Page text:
Just as churches cannot separate their ministry from social concerns of their community and nation, Gendy says seminaries cannot separate the training of leaders for the church from the training of leaders for community transformation. He believes seminaries that train transformative church leaders, including lay leaders, are not only able to serve and transform the church, but also society as a whole.

The Presbyterian Church (U.S.A.) critical global issue to Train Leaders for Community Transformation, led by evangelism catalyst the Rev. Juan Sarmiento, includes training in theological education and other areas such as literacy, agriculture, peacemaking, reconciliation, and basic health and hygiene as part of community health evangelism. The campaign will work with 70 partner churches and schools in a priority region of Latin America/Carribean (Cuba), Asia (Indonesia, Pakistan and Thailand), the Middle East/Europe (Egypt), and six African countries where people and communities are being transformed through Community Health Evangelism.

Jim Davis, a member of Miami Shores Presbyterian Church in Florida, donated $1 million to Presbyterian World Mission earlier this year to support church growth in Egypt. Half of Davis’ gift will be used to build churches in underserved areas. It is estimated that more than 70 percent of Egyptian Christians do not have access to a church. The PC(USA) liaison for Egypt, the Rev. Steve Gorman, will work closely with the Evangelical Presbyterian Church of Egypt in this effort.

The other half of Davis’ gift will provide context-sensitive theological education to train leaders for new congregations and to support the teaching ministries of Presbyterian mission workers teaching at ETSC.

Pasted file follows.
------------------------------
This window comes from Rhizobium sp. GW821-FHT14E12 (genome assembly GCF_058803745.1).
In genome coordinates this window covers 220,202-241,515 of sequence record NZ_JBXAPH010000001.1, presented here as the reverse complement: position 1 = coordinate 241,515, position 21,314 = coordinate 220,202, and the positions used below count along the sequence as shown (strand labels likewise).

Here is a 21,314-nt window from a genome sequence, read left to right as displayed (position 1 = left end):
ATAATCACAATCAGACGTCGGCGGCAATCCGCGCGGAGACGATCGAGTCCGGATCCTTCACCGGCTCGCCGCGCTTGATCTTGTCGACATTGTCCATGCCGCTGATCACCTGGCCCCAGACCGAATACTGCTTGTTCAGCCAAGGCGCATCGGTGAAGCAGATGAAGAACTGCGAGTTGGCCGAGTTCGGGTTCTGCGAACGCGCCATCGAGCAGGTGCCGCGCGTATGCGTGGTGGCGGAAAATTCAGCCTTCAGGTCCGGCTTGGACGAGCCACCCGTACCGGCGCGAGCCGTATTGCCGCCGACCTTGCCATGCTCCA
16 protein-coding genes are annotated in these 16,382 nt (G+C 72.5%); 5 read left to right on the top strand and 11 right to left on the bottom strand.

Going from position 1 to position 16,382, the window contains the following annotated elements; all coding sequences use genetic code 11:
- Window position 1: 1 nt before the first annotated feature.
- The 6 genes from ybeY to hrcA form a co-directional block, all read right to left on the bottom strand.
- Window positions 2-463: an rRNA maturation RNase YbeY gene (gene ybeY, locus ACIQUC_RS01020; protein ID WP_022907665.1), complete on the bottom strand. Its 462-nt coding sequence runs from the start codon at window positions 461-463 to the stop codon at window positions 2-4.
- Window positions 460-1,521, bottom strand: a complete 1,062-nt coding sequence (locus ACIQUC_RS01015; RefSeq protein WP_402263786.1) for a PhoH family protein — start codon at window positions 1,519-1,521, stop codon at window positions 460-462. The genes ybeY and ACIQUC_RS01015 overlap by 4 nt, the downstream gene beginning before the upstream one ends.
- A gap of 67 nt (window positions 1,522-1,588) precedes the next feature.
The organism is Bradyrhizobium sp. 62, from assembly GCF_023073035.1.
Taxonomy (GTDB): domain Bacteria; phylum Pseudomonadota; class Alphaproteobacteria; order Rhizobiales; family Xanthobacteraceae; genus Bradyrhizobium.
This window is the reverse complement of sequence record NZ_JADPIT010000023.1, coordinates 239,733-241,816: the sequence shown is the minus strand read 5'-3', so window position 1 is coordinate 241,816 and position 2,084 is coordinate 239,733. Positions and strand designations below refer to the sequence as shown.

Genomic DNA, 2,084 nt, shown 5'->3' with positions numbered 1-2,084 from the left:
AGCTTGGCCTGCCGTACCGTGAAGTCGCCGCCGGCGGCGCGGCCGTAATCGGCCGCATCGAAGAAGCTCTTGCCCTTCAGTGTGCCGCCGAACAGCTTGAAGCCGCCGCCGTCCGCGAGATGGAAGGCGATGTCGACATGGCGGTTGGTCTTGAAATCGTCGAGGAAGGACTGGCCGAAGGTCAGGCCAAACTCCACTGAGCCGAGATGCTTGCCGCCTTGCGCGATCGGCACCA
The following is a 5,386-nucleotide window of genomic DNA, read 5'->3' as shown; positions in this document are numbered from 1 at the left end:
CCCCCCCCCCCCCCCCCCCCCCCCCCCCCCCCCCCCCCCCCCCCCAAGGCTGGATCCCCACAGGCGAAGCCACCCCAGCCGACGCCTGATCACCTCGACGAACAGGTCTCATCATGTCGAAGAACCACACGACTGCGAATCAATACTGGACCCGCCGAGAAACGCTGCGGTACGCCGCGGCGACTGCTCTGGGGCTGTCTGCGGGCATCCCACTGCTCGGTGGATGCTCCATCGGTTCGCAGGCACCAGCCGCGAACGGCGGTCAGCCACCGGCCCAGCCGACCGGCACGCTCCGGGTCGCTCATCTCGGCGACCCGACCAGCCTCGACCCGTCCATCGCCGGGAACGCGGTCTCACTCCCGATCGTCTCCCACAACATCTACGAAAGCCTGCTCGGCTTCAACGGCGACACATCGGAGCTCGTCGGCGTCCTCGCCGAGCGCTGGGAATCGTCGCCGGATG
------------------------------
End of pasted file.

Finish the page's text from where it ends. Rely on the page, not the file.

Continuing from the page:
“The generosity of Jim Davis’ gift to the growing church in Egypt is something that exceeded my expectations and deserves every expression of gratitude,” says Gendy. “During the last three years, I paid two short visits to Jim during which I was deeply touched and impressed. Mr. Davis’ thoughtful questions, then, reflected very well his tender heart for the gospel, his interest in the growth and health of the global church, and his desire to invest his money in something that makes a difference in the life of a promising church.”

Davis’ gift comes at a time when it is needed more than ever, according to Hunter Farrell, director of Presbyterian World Mission. Without a leadership gift such as this, hopes for Presbyterian World Mission to respond to this open door in Egypt would have been unfulfilled, Farrell says, adding, “Jim gave this money specifically to challenge others to make significant gifts to Presbyterian World Mission.”

Gendy is recognized as a leader in the Synod of the Nile and the Council of Churches in Egypt. He is frequently asked to speak in the U.S. and Europe about the circumstances and witness of the Evangelical Church in Egypt.

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Individuals and congregations interested in responding to Jim Davis’ challenge to support Presbyterian World Mission may visit pcusa.org/supportwm or send a check to: Presbyterian World Mission, PO Box 643700, Pittsburg, PA 15264-3700. Checks should be made to Presbyterian Church (U.S.A.) and noted for fund E132192. For more information, please contact nicole.gerkins@pcusa.org or 502-569-5611.